7. Destiny: Where are my beliefs taking me? What development will help me reach the destiny that I want? What short term desires are pulling me away from longer term success?

These are generic example questions. This exercise really grows in significance when you can ask yourself more relevant questions based on your specific situation and your experiences.

This process has helped me broaden my views, and then re-focus on how to grow. Ready to get started? What area of your life would you like to work on?

A Coach Asks Questions

Last week at an event, I met several new people. One gentleman asked me, “What do you do for a living?” I told him, “I am a coach.” He responded, “Interesting. Who do you coach?” I let him know that most of my clients are business professionals, just like him, but I have also coached CEO’s, VP’s, doctors, business owners, pastors, volunteers, engineers, writers, managers, and students.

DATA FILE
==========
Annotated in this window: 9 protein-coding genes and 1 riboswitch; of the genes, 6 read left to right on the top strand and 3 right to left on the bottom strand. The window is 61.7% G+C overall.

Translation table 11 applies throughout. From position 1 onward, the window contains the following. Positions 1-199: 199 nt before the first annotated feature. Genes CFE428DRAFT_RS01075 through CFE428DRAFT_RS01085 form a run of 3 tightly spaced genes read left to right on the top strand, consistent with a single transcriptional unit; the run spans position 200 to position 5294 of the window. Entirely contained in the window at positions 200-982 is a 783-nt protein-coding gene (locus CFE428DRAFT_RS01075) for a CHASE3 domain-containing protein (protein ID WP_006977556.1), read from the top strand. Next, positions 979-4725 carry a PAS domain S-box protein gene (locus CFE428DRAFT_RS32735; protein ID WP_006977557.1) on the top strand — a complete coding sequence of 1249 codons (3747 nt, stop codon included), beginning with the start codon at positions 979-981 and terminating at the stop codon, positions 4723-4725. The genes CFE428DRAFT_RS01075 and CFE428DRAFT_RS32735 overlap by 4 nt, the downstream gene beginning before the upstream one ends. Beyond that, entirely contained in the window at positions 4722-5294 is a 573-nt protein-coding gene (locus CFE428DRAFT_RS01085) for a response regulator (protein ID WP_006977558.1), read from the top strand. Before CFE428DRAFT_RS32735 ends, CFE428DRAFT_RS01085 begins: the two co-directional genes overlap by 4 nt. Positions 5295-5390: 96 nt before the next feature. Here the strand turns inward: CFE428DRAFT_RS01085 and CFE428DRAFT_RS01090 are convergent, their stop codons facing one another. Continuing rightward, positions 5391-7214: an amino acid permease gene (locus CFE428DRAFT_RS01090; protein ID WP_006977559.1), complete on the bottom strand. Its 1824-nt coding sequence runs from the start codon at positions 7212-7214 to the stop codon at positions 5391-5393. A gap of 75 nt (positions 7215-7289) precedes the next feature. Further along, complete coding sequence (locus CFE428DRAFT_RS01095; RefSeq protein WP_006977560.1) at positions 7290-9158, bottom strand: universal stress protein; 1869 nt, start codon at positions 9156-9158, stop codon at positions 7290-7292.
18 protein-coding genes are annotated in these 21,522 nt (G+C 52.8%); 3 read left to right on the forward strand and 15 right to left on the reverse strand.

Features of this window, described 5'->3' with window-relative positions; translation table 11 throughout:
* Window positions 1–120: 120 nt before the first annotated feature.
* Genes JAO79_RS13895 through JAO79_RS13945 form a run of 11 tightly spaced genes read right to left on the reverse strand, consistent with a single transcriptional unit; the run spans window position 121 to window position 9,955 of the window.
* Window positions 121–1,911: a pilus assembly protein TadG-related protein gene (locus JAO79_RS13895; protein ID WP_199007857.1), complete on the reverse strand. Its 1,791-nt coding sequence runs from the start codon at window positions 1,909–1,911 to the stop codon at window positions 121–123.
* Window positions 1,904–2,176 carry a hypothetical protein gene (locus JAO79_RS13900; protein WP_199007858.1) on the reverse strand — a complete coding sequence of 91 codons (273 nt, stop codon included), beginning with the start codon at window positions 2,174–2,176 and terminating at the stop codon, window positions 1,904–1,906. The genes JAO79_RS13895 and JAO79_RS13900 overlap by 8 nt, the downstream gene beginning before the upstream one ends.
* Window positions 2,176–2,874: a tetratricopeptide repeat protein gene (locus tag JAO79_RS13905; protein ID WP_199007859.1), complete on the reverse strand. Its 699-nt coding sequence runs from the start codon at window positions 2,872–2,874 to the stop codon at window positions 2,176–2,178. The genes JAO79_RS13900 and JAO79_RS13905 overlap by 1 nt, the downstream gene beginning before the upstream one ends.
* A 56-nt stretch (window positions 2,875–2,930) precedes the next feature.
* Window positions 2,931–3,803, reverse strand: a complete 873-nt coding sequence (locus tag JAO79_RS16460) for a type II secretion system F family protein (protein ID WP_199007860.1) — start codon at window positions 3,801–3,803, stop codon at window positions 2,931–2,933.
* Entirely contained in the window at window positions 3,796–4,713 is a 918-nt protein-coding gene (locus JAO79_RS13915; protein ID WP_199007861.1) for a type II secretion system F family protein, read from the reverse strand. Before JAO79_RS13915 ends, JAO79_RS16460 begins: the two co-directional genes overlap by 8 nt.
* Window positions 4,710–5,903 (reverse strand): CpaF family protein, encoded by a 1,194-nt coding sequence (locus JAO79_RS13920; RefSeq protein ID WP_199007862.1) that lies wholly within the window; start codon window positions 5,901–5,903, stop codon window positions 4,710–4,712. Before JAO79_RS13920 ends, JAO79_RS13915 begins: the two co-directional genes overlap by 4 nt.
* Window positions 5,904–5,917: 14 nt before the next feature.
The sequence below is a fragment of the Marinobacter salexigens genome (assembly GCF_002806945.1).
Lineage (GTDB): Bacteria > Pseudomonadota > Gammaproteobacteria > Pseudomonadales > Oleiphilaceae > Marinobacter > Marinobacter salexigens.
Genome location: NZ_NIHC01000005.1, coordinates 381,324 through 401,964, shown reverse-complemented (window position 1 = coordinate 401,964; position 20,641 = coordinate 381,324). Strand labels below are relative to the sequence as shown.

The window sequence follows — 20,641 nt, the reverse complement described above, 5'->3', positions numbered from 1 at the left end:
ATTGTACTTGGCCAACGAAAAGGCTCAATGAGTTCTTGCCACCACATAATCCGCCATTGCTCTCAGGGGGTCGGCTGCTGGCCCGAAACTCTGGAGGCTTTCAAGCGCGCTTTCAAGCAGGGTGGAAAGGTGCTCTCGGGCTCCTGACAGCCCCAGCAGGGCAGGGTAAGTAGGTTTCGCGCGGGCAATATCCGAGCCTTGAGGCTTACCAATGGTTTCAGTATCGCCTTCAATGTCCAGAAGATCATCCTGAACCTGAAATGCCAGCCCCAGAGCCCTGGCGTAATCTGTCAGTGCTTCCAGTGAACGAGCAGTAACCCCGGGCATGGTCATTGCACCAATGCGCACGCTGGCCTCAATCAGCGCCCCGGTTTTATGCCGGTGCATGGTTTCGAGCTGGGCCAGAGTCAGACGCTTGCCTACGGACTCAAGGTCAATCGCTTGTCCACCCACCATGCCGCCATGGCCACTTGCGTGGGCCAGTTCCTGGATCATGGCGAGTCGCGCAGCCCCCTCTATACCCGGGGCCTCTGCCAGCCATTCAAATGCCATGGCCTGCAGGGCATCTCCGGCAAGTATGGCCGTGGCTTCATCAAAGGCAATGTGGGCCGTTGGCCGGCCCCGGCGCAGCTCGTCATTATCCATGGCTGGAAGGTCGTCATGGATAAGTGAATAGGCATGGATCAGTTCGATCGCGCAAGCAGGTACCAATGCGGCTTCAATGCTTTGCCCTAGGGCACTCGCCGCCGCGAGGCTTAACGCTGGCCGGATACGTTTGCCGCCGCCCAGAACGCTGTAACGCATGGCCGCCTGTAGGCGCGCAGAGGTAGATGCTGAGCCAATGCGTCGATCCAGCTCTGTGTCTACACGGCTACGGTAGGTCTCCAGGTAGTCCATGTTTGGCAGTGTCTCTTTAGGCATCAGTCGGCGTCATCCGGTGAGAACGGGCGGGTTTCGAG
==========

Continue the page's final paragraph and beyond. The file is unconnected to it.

“Wow!” he said. “Coaching people with all those backgrounds, how do you know what advice to give?”

I smiled. The most common misconception about coaching just revealed itself again. “That’s where most people miss the point of coaching. A coach doesn’t give advice, a coach asks questions. Powerful questions have the ability to raise your consciousness. Raised consciousness produces new thoughts, new ideas, new options. It allows thinking on a new level and new opportunities for success.”

I then started asking him questions about his profession. I was searching for his boundaries and his roadblocks. “Why did you come to this event today? How effective do you find these events? How else could you achieve this purpose? Who is more successful than you in achieving this? What could you learn from them?”